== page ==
The Spanish government on Friday took in 1.304 billion euros from the sale of a 7.5-percent stake in nationalized bank Bankia, recouping a small part of the 22.424 billion euros in taxpayers’ money injected into the lender to keep it afloat after it collapsed under the weight of the languishing real estate sector.
The state Orderly Bank Restructuring Fund (FROB), which fully owns Bankia’s parent, Banco Financiero y de Ahorros (BFA), sold 863.799 million Bankia shares at a price of 1.51 euros per share, a 4.4-percent discount to the closing price on Thursday. “Such a discount is normal in transactions of this kind and smaller than the discounts seen in similar recent transactions,” Bankia said in a statement.
The shares were sold to institutional investors through a so-called accelerated bookbuilding process. Demand for the placement amounted to over 2.5 billion euros. UBS, Morgan Stanley and Deutsche Bank acted as bookrunners for the placement.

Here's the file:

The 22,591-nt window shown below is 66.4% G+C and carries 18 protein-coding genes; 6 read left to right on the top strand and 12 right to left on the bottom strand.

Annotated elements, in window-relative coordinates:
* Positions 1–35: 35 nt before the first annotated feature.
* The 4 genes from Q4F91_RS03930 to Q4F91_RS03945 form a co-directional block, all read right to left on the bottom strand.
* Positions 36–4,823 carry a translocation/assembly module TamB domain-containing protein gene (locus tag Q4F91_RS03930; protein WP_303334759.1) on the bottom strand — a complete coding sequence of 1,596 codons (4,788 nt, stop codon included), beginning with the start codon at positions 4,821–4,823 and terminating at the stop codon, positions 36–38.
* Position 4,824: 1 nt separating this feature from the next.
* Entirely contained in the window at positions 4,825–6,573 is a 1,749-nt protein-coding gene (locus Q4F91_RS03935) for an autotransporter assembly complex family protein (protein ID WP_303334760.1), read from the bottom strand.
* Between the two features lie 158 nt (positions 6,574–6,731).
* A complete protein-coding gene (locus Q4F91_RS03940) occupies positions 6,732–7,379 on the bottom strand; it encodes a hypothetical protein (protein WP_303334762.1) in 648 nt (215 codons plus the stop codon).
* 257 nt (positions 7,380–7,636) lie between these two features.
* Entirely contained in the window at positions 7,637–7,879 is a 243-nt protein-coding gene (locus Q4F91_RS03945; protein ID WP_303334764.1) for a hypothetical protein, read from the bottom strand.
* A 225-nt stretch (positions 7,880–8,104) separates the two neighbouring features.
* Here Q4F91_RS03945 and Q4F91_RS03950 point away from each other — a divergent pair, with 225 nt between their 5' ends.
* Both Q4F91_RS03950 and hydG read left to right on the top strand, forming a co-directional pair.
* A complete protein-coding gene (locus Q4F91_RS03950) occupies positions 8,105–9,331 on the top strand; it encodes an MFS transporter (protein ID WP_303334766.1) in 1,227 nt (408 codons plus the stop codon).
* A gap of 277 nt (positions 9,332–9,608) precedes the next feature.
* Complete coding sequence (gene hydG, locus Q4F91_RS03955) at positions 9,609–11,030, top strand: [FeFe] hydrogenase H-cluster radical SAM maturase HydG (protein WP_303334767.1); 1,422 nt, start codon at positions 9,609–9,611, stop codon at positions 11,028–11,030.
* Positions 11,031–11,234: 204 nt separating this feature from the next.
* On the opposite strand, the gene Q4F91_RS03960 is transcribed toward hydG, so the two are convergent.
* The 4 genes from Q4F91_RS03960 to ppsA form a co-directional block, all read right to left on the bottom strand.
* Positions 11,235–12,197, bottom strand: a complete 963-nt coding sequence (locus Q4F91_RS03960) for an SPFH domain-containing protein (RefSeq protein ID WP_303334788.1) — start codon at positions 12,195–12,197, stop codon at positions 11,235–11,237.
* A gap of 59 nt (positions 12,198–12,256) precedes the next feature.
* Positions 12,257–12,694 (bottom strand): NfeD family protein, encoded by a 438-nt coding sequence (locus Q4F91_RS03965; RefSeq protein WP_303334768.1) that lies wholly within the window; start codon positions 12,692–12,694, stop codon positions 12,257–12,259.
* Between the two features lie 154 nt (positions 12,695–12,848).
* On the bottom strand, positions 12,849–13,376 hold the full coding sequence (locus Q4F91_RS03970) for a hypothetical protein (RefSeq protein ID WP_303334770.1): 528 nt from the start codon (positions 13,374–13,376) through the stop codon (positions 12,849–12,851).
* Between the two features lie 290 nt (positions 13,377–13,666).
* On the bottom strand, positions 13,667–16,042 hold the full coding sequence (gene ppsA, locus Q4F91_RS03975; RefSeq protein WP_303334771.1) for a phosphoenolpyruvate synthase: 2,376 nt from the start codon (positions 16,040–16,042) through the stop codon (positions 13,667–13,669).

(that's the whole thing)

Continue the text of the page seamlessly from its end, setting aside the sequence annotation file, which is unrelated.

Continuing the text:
Through BFA, the FROB had a stake of 68.4 percent in Bankia prior to Friday’s sale and now owns 60.9 percent. It plans to gradually sell off further stakes in the bank this year to reduce its holding to 50.01 percent.
Bankia said on the basis of the fact the BFA injected 10.620 billion euros of capital into Bankia in May of last year at a price of 1.35 euros, the sale of the 7.5-percent stake generated a return of 12 percent on that price and a net gain for BFA of 301 million euros.
Since the start of this year, Bankia’s share price has risen 28.5 percent. In order for the state to fully recover the injection it made into the bank, it would have to sell its holding at an average price of 2.8 euros per share.